The 800Mb/s is only if you plug a PC directly into the Ethernet port (there is no longer a customer-accessible cable modem). But if I plugged a router in to share the internet service with the rest of the house, that speed dropped to ~650Mb/s due to the router overhead and the fact that older consumer-grade equipment was not designed for these speeds. While it was 13X better speed, that was only the connection to my ISP. Accessing a server in Dallas, 200 miles away, was ~350Mb/s, or only 7X my old speed. To a large server in Virginia I was seeing only ~180Mb/s. The large print giveth and the small print taketh away.
The problem is that the fantastic speed claims are simply to an ISP’s headquarters, not the rest of the internet. While ISPs might give you a fast pipe to themselves, the upstream pipes out to everything else will determine your actual performance and experience. Downloading a 1GB backup file from my website (hosted in a data center in Kansas) took 10 minutes with gigabit, half the speed of before, but web surfing speed was unchanged (due to its more random nature). Updating apps on iPads or my computers was marginally faster, but this was not “rocket fast” or any of the other adjectives that had been used. After a week my wife put it bluntly: “well, it’s online now, but why is the Internet still slow?” It is slow because when you visit your favorite websites, you’re jumping across the infrastructure of dozens of carriers and much of the content is built on the fly in order to customize for advertising. Allegedly a single page at Facebook has thousands of interactions behind the scenes – the fattest pipes in the world wont help that much. Unfortunately, gigabit internet solves the “last mile” problem but does nothing to help all of the other miles out there.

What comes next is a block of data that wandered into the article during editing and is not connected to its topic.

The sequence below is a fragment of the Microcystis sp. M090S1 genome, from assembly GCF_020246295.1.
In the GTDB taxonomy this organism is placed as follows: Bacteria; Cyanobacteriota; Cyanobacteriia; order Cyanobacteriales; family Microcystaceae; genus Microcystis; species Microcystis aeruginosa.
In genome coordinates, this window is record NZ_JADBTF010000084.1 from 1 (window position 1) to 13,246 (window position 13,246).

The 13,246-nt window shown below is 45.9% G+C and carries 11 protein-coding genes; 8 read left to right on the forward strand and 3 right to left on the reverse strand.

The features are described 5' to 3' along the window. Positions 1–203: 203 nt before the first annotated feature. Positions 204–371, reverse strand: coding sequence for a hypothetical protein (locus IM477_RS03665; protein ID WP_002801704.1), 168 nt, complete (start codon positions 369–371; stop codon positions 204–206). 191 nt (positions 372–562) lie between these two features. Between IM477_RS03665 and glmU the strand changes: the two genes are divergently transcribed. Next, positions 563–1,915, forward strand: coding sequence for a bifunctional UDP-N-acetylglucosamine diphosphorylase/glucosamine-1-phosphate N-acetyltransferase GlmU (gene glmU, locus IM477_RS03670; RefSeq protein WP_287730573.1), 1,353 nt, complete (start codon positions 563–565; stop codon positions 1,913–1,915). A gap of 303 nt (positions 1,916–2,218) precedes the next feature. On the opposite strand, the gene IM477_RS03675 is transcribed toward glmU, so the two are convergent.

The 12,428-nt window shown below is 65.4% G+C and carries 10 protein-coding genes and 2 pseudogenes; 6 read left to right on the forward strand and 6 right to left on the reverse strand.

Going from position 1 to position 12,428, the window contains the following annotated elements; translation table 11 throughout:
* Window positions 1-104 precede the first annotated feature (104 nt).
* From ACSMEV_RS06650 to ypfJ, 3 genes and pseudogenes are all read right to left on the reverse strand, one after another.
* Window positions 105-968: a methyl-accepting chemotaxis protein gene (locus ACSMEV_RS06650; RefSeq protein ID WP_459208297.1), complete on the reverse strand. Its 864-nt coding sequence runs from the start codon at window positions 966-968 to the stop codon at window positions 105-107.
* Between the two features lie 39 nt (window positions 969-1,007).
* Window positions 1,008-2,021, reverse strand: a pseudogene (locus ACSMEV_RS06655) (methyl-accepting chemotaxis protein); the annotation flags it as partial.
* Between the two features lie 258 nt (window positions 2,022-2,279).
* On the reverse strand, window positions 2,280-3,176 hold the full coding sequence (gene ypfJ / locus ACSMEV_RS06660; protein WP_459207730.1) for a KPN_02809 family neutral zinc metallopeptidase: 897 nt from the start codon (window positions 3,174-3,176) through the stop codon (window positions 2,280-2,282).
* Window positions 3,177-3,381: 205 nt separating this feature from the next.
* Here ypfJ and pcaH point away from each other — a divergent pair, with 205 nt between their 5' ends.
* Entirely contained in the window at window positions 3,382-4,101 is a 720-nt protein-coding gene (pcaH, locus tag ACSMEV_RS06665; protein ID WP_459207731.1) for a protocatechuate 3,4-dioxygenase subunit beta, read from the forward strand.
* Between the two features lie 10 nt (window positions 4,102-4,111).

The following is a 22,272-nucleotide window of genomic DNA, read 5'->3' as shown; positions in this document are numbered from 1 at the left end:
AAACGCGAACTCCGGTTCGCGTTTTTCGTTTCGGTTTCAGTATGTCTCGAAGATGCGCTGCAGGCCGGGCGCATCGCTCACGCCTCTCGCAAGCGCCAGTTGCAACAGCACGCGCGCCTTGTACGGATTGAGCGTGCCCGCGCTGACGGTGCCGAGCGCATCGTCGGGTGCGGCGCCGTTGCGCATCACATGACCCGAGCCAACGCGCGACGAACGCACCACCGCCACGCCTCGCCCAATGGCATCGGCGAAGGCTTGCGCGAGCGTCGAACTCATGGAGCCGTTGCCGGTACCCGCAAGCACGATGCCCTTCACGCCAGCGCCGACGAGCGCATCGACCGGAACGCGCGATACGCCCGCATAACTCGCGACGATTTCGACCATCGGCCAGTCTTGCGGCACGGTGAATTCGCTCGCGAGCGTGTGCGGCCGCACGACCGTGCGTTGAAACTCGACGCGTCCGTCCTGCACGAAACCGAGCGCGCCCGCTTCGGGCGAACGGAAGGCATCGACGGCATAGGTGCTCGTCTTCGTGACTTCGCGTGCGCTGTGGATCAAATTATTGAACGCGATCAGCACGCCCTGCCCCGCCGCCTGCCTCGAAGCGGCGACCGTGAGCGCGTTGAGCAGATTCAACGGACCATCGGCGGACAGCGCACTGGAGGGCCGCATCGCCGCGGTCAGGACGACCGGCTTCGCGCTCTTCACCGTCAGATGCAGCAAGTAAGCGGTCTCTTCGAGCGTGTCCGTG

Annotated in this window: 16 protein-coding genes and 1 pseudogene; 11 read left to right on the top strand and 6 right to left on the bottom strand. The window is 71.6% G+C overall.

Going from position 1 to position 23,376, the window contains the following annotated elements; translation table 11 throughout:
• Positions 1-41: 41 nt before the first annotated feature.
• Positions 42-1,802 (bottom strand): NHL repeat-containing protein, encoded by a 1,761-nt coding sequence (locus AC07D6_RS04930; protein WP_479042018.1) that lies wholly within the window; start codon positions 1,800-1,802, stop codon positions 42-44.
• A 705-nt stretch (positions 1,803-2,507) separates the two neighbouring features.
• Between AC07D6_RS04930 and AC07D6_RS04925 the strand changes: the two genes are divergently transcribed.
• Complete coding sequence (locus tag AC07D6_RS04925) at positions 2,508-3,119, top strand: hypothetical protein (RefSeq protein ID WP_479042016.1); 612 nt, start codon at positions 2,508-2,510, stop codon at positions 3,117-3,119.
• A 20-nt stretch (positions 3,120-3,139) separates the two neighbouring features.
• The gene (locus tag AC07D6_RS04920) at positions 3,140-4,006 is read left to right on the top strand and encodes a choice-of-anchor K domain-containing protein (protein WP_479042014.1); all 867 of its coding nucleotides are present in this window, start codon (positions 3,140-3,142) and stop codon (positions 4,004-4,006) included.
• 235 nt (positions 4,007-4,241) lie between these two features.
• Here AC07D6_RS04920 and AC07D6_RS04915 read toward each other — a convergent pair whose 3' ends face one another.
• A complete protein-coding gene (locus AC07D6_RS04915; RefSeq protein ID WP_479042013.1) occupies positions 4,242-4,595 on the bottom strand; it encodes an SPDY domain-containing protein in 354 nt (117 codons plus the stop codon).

And as more of customers have gigabit plans, they’ll utilize more rich/streaming media, putting more strain on the ISP’s system. Carriers will need to buy more capital equipment, driving more cost in the face of continued competition. The situation may be untenable for some ISPs, driving them out of business. Ultimately, the competition bringing you this faster service today may be the undoing of some of the smaller guys, resulting in less choice – and we know how that story ends.
Clearly the larger carriers have the best chance for survival, but with a backdrop of the recent Net Neutrality regulations, these carriers are anxious about bandwidth and investment, at the same time that content providers are creating more bandwidth-hungry applications and media.
Which brings me back to the lawyers. Back in 2007 Comcast settled a class action suit regarding the throttling of traffic, despite their promise of users being able to “download at crazy speeds.” The FCC just handed down a $100M fine to AT&T for throttling unlimited data plans. And a customer has brought a suit against Time Warner Cable because (amongst other things) the high speed upgrade they promised is not being seen.
I don’t see this as an industry or Time Warner, Comcast, AT&T or Google trying to intentionally hurt its customers, but it is clearly an industry that is pushing its infrastructure to the limits. Combined with the wild marketing claims, they’re on a collision course with reality. And that is when the lawyers start showing up.